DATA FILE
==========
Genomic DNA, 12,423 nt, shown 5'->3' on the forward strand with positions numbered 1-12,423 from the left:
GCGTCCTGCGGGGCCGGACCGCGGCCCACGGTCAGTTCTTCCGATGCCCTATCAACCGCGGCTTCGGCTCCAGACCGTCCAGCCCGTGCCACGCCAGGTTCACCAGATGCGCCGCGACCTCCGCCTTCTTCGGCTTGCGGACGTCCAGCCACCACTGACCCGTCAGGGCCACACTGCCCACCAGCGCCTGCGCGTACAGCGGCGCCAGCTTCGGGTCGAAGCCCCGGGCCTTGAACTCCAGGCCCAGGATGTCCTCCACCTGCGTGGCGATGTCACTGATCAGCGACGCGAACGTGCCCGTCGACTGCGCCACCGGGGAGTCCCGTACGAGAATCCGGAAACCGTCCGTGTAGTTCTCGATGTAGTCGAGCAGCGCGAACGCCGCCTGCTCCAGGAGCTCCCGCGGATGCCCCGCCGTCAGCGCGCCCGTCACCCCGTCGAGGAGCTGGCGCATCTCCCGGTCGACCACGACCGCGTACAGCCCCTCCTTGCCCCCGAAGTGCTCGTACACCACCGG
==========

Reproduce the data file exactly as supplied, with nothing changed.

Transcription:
Genomic DNA, 12,423 nt, shown 5'->3' on the forward strand with positions numbered 1-12,423 from the left:
GCGTCCTGCGGGGCCGGACCGCGGCCCACGGTCAGTTCTTCCGATGCCCTATCAACCGCGGCTTCGGCTCCAGACCGTCCAGCCCGTGCCACGCCAGGTTCACCAGATGCGCCGCGACCTCCGCCTTCTTCGGCTTGCGGACGTCCAGCCACCACTGACCCGTCAGGGCCACACTGCCCACCAGCGCCTGCGCGTACAGCGGCGCCAGCTTCGGGTCGAAGCCCCGGGCCTTGAACTCCAGGCCCAGGATGTCCTCCACCTGCGTGGCGATGTCACTGATCAGCGACGCGAACGTGCCCGTCGACTGCGCCACCGGGGAGTCCCGTACGAGAATCCGGAAACCGTCCGTGTAGTTCTCGATGTAGTCGAGCAGCGCGAACGCCGCCTGCTCCAGGAGCTCCCGCGGATGCCCCGCCGTCAGCGCGCCCGTCACCCCGTCGAGGAGCTGGCGCATCTCCCGGTCGACCACGACCGCGTACAGCCCCTCCTTGCCCCCGAAGTGCTCGTACACCACCGG